When I first saw this from a distance, I thought it was a joke of some sort. After paying closer attention, I learned what was going on. The United Kingdom was voting on exiting the European Union the following week. This was an event in opposition to what most people know as Brexit. The riders were regular people from countries all across Europe. The point of the event was to do something crazy in support of the UK remaining in the EU. Before riding, each person introduced themselves, where they were from, and offered a reason that they wanted the UK to vote against the referendum, which meant to remain in the European Union.
Oranges and Oranges?
My hotel had refreshments for sale in the lobby. I managed to avoid paying hotel prices until my taste buds failed me on my last night and craved sugar. I grabbed what I thought was going to be a new flavor of Fanta. I thought this because it was a color I was not familiar with. Then I noticed the flavor was actually orange. I learned this is because artificial coloring is not used as much in Europe.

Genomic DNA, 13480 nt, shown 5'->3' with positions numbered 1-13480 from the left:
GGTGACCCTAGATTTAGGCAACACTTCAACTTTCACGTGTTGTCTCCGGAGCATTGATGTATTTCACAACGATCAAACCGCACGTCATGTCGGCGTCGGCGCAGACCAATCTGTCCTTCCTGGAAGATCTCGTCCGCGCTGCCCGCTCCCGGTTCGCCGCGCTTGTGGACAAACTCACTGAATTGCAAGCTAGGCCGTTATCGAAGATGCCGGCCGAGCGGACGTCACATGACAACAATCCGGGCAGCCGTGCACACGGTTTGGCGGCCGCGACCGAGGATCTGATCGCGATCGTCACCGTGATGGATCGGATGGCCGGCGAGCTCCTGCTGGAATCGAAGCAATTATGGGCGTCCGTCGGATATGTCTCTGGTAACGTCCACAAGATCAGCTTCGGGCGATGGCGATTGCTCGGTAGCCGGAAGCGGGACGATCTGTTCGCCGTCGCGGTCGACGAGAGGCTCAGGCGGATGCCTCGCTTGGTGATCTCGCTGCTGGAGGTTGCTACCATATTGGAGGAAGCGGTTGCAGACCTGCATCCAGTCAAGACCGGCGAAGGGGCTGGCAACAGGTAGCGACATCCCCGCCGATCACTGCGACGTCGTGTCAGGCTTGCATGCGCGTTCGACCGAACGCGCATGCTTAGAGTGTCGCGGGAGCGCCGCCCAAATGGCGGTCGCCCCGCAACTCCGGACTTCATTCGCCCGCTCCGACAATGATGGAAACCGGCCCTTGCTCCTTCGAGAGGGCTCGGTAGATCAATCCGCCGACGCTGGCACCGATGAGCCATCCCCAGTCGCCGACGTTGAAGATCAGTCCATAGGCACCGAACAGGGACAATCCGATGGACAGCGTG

On my return trip home, I experienced a couple of bad jokes, but at least they were minor. My normal routine after clearing airport security is to buy a bottle of water so I can have a sip on the plane when I want to, which is usually not in sync with a flight attendant being nearby. I bought the biggest bottle of water available, thinking it would last from Amsterdam back to Texas, with a layover in London. What I didn’t know at the time is a connecting flight in-country that is different than the one you left means new security screening. So in addition to two security screens in one day, I had to part with my still almost full water bottle.
Another idea that sounds like a good one but can backfire – I prepaid for inflight wifi through Gogo inflight. Pre-purchase was supposed to be a great deal, but my return flight had a different brand of wifi so I still had to purchase wifi. At least I was able to use the prepaid Gogo on a future flight.
Have you been to Amsterdam? What did you see during your visit that I missed during my trip?